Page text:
Unity Church

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Unity, also known as the Unity School of Christianity and informally as Unity Church, is a religious movement within the wider New Thought movement and is best known to many through its Daily Word devotional publication.

It was founded in Kansas City, Missouri in 1889 by Charles Fillmore (1854–1948) and Myrtle Fillmore (1845–1931) after Mrs. Fillmore had been cured of her tuberculosis, she believed, by spiritual healing. This resulted in the Fillmores studying spiritual healing, and being influenced by Emma Curtis Hopkins. This gradually developed into the Unity School of Christianity as the Fillmores attempted to share their insights through magazines, books, and pamphlets and through 'Silent Unity', a telephone and mail service that offered people help through prayer and counseling. This growth led to several moves within Kansas City, and eventually, after World War I, to the development of Unity Village, 15 miles from Kansas City. The movement was led, in part, after Charles Fillmore’s death, by the Fillmores’ sons and grandchildren.[1]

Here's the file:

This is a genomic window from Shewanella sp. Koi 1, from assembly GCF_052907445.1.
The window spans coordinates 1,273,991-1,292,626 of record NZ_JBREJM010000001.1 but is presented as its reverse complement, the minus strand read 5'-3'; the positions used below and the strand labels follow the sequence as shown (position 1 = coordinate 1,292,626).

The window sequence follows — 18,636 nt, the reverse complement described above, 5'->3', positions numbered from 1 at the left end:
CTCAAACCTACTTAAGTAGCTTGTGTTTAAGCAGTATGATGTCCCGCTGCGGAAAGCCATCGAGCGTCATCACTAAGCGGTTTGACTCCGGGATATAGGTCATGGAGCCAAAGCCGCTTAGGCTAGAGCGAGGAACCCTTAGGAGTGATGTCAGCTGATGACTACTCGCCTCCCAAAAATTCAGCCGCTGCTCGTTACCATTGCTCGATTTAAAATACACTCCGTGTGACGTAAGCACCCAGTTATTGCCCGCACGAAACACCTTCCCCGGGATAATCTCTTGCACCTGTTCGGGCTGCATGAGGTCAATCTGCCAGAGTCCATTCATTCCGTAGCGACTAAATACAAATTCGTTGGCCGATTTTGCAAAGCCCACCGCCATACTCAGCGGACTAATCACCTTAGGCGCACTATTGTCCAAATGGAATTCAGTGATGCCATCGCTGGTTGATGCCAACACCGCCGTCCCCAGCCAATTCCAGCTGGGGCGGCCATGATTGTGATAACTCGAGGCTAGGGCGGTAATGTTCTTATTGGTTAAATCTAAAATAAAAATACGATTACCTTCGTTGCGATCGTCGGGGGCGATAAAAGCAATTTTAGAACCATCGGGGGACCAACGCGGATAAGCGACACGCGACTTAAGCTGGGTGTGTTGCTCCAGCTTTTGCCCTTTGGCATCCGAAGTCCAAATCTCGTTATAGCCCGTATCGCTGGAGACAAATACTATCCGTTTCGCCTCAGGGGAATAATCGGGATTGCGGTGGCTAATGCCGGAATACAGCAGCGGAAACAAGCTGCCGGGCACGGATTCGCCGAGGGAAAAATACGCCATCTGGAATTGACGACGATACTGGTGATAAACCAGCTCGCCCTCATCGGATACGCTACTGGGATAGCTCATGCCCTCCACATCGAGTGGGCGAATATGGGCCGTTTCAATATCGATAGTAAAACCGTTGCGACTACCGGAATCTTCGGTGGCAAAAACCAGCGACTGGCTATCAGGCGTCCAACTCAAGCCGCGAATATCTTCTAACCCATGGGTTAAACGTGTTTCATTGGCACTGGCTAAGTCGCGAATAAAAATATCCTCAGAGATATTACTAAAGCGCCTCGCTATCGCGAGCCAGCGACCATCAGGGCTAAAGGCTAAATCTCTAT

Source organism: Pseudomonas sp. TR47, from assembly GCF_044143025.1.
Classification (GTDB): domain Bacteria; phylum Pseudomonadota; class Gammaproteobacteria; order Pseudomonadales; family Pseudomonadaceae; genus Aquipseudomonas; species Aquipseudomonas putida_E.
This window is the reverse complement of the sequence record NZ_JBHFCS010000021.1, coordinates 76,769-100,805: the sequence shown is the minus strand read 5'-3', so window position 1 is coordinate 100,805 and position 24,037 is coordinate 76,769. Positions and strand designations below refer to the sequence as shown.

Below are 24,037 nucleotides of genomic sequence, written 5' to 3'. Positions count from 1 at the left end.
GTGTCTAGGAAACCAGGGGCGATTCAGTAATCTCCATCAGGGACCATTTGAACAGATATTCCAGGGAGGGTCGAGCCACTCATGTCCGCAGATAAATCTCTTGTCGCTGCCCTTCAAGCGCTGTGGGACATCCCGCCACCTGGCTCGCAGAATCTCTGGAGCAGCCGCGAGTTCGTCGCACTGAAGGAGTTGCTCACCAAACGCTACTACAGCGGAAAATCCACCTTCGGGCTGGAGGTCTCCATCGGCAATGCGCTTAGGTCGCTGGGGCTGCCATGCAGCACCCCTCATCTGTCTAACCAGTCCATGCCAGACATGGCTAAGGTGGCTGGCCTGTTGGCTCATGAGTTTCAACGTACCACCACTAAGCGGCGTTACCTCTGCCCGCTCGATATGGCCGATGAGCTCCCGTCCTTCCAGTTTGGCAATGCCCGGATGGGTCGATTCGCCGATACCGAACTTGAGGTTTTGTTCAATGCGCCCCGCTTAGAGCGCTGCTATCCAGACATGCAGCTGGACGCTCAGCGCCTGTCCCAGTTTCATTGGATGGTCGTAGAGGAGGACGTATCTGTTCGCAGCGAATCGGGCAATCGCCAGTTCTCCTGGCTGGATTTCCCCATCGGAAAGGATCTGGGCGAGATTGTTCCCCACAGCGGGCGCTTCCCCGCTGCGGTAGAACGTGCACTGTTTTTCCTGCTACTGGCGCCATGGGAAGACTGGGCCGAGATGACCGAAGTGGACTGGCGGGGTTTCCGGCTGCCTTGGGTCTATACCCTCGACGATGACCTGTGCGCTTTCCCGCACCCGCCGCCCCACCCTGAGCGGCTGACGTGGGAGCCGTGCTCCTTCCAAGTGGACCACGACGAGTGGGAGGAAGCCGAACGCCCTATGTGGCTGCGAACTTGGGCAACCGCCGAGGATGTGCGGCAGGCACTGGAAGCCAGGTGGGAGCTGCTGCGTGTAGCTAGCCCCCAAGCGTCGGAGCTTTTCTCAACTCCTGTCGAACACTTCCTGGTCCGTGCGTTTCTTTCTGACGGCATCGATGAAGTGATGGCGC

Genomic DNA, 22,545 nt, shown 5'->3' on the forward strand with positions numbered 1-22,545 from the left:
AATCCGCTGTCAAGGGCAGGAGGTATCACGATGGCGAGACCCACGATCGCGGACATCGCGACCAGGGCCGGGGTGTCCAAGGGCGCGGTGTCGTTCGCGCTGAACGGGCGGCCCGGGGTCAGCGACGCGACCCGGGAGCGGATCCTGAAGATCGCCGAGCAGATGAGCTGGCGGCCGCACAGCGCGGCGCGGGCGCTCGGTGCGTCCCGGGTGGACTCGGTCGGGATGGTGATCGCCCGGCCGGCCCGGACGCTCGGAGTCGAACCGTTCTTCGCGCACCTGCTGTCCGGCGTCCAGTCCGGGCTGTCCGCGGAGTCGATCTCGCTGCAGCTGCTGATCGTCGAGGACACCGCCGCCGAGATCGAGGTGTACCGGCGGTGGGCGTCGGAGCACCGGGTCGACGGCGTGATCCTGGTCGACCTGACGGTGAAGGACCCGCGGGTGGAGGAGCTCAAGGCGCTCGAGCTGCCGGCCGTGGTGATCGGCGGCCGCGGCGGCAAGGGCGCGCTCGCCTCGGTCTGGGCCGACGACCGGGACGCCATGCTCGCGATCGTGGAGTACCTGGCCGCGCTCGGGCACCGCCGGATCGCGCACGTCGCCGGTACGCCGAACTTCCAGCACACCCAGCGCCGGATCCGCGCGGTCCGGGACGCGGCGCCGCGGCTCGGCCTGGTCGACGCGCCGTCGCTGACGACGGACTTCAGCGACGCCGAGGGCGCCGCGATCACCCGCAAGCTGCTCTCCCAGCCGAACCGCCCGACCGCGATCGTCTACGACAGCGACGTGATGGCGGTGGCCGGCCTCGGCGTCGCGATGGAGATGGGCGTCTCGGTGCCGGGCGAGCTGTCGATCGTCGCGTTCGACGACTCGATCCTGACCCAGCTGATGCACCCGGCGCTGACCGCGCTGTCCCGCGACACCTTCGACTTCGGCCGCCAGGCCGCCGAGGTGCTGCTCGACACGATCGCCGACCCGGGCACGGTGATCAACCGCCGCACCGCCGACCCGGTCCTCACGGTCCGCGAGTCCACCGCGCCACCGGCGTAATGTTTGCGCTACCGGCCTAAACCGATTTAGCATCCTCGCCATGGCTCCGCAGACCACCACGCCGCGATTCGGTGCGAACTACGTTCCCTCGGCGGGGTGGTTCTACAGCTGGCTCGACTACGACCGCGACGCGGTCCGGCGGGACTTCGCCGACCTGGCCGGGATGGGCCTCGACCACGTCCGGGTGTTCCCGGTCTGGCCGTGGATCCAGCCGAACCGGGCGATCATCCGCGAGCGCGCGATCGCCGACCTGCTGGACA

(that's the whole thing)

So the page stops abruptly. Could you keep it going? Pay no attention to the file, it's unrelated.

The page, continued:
It describes itself as a "positive, practical Christianity" which "teach[es] the effective daily application of the principles of Truth taught and exemplified by Jesus Christ" and promotes "a way of life that leads to health, prosperity, happiness, and peace of mind."[2]


Overview of Unity

Unity describes itself as a worldwide Christian organization which teaches a positive approach to life, seeking to accept the good in all people and events, and as beginning as a healing ministry and healing has been its main emphasis for over 100 years.[3] It teaches that all people can improve the quality of their lives through thought.[4]

Unity describes itself as having no particular creed, no set dogma, and no required ritual.[5] It maintains that there is good in every approach to God and in every religion that is filling someone's needs.[6] Its position holds that one should not focus on past sins but on the potential good in all.[7]

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